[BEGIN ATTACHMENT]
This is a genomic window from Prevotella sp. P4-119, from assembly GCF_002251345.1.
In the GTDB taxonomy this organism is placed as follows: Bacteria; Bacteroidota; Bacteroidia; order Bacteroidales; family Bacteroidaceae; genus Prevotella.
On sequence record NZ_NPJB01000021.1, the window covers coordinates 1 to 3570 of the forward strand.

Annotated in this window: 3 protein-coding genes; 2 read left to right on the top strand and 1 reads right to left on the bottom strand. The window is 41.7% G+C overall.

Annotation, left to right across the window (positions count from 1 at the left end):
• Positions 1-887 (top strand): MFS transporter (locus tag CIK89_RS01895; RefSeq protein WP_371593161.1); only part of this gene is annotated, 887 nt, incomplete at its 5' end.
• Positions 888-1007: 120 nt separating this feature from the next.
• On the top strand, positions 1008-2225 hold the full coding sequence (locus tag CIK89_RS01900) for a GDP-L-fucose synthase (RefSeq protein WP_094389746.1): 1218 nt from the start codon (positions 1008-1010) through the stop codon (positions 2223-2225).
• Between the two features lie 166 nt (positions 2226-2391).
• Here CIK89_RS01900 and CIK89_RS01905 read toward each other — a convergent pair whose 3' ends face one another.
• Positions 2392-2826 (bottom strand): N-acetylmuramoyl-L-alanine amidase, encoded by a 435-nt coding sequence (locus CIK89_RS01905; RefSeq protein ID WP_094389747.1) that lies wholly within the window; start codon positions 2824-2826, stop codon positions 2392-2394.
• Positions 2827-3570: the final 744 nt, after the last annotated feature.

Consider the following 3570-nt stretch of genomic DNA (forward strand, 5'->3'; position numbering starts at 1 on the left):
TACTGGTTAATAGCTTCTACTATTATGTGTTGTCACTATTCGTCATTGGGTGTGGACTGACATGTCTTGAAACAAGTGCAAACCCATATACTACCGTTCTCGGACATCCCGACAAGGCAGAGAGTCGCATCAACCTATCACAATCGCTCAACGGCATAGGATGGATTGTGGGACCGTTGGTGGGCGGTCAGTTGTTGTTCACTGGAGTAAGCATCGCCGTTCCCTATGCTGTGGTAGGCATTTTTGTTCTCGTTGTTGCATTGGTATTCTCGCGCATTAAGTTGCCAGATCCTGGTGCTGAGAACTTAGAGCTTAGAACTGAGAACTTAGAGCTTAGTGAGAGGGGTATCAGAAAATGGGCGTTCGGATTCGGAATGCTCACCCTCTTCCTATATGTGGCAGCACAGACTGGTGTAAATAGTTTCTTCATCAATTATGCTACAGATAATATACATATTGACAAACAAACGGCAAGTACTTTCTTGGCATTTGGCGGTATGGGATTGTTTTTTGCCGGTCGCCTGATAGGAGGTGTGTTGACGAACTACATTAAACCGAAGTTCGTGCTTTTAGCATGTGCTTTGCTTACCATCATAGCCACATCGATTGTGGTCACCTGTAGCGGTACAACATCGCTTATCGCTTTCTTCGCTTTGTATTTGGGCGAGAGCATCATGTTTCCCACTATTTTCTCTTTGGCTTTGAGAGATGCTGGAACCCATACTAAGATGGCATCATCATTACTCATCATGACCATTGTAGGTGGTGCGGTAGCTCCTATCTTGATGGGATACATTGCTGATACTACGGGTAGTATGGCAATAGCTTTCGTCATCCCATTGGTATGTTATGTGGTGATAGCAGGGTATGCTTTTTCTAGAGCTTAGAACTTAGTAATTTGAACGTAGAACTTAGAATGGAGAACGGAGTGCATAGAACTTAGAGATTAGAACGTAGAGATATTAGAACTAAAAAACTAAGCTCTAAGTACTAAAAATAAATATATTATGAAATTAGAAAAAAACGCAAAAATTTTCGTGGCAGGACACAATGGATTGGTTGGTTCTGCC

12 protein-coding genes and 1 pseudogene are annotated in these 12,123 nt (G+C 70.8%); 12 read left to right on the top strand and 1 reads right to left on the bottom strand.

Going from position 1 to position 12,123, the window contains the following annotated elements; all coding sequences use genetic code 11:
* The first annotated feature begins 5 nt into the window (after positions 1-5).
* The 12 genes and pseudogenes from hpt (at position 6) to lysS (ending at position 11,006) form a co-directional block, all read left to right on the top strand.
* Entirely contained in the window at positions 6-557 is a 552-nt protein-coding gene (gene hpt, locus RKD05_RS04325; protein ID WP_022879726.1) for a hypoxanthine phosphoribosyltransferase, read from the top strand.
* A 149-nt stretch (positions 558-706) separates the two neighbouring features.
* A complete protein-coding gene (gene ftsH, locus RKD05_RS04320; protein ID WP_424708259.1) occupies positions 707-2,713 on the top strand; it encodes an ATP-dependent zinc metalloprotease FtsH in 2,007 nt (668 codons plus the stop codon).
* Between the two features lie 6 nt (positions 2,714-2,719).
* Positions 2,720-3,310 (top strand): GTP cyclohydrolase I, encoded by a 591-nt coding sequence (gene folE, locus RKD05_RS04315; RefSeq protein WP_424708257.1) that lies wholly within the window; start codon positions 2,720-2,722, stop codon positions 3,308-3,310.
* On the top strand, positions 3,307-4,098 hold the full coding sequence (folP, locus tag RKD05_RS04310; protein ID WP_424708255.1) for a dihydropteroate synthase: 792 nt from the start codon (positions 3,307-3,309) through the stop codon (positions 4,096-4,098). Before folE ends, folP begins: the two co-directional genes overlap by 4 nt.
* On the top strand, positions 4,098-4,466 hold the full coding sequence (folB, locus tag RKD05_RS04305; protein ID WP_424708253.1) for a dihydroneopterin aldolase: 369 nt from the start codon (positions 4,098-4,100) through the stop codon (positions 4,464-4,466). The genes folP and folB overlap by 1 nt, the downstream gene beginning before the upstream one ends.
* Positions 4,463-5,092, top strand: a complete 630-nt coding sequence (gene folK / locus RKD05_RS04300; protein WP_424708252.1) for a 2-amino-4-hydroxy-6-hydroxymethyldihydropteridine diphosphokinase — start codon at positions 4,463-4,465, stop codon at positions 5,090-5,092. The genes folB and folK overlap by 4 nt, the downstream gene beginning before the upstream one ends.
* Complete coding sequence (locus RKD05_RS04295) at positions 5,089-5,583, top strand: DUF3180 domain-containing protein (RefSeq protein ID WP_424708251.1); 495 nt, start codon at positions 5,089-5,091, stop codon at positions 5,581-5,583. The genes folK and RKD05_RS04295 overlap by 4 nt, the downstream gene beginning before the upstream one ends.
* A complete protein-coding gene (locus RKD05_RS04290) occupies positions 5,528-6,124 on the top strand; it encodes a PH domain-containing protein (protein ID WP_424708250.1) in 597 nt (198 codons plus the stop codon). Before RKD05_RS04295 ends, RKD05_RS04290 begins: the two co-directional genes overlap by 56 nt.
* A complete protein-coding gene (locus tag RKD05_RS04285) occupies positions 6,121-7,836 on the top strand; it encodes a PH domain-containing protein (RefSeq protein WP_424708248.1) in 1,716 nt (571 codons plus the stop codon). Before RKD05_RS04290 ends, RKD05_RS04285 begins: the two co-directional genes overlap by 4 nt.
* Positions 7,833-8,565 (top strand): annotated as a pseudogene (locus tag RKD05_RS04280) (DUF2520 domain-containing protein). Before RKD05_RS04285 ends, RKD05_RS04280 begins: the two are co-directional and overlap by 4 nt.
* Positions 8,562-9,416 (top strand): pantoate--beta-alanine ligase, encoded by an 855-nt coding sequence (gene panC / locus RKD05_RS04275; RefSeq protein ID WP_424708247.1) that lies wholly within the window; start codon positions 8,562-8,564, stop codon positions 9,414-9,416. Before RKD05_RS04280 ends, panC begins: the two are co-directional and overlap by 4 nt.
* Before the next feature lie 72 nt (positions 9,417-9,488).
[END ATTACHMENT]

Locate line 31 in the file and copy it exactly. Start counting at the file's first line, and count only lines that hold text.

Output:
* Positions 8,562-9,416 (top strand): pantoate--beta-alanine ligase, encoded by an 855-nt coding sequence (gene panC / locus RKD05_RS04275; RefSeq protein ID WP_424708247.1) that lies wholly within the window; start codon positions 8,562-8,564, stop codon positions 9,414-9,416. Before RKD05_RS04280 ends, panC begins: the two are co-directional and overlap by 4 nt.